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2 MVW in practice: customs control in the Netherlands

2 MVW in practice: customs control in the Netherlands

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Presently, assignments are on paper and picked up by controllers at the

office. They write the results during the control on a form, which is

brought back to the office and then entered manually in the system. In the

future large parts of the data exchange will be automated and the communication with the controllers will be done through new devices. In the experiment the following devices were tested: laptops, Smartphones (PDA

plus GPRS), and tablet-PCs. Depending on the setting controllers use either a PDA or a tablet PC. Planned assignments are generated by planning

systems and ad hoc assignments are allocated through the control room.

All assignments are send using GPRS to PDA and tablets of the mobile

custom controllers.

The experiment was successful; it has resulted in a Program of Requirements for a full scale implementation in the organisation in 20052007. For the technical support a tender is send out for European companies. Both Smartphones and Tablets will be used. Basic principle will be:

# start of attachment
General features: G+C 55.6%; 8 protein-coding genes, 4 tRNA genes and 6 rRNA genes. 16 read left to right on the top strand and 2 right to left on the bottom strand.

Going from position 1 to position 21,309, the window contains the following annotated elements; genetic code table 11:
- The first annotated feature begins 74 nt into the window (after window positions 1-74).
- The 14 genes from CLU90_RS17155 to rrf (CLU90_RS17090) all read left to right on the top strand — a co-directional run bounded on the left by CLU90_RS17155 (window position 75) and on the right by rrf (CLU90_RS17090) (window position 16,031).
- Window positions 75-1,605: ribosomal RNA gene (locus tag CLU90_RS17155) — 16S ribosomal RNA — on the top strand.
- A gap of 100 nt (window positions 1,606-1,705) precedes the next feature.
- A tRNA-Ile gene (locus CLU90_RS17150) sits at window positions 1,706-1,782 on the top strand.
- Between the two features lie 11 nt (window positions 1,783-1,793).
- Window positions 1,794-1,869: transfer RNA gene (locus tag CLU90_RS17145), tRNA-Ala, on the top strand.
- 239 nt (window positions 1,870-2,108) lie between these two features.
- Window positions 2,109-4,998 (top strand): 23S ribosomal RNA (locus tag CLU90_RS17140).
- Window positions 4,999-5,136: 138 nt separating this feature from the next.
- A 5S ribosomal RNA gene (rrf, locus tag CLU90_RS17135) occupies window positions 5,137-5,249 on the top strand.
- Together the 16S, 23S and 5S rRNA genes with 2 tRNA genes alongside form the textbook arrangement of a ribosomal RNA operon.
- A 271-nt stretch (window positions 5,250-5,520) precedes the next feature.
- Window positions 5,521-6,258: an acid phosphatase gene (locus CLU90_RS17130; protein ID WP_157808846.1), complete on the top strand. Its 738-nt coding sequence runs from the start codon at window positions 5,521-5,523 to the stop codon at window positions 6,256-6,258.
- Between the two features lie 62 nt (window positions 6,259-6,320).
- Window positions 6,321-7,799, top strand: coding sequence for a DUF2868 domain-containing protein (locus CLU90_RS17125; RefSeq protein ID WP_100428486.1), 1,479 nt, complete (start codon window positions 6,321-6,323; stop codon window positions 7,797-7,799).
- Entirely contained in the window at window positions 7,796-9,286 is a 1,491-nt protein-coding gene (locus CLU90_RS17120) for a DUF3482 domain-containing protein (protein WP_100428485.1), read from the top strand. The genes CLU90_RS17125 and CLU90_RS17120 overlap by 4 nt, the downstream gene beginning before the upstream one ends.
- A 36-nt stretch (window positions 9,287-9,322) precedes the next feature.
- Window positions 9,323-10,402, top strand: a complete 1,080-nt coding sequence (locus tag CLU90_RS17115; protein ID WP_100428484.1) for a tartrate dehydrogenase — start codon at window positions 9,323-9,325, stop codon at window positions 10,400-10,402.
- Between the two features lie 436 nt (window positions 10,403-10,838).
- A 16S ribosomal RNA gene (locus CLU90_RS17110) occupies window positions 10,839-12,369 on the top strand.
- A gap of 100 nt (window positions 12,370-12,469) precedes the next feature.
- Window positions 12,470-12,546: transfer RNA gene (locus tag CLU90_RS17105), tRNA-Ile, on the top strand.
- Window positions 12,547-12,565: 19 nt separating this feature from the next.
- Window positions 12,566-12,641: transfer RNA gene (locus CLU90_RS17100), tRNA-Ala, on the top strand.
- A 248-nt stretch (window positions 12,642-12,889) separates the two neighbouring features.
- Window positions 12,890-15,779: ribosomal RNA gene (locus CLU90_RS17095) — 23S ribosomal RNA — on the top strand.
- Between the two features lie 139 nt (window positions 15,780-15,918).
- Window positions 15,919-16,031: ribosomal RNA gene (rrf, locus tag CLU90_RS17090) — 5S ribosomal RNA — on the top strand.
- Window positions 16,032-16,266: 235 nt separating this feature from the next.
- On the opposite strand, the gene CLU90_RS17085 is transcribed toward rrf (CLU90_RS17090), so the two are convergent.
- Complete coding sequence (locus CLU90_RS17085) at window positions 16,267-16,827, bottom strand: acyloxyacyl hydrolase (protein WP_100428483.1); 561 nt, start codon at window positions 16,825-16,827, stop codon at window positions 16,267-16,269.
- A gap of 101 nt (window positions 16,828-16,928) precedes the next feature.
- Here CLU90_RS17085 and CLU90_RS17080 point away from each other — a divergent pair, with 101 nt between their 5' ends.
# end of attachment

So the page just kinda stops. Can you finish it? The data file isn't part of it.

do not develop company specific solutions but use existing, commercially

available, solutions. The objectives of the development are to increase efficiency, i.e. more controls, with less costs, effectiveness, i.e. higher probability of discovering frauds, more flexibility of execution, and better relations with customers, i.e. less disturbance of client logistics, shorter control

time.

12.2.2 Implementation

The customs agency is a relatively small case compared to the other cases

under review. However, it has been a trial and is decided to be scaled up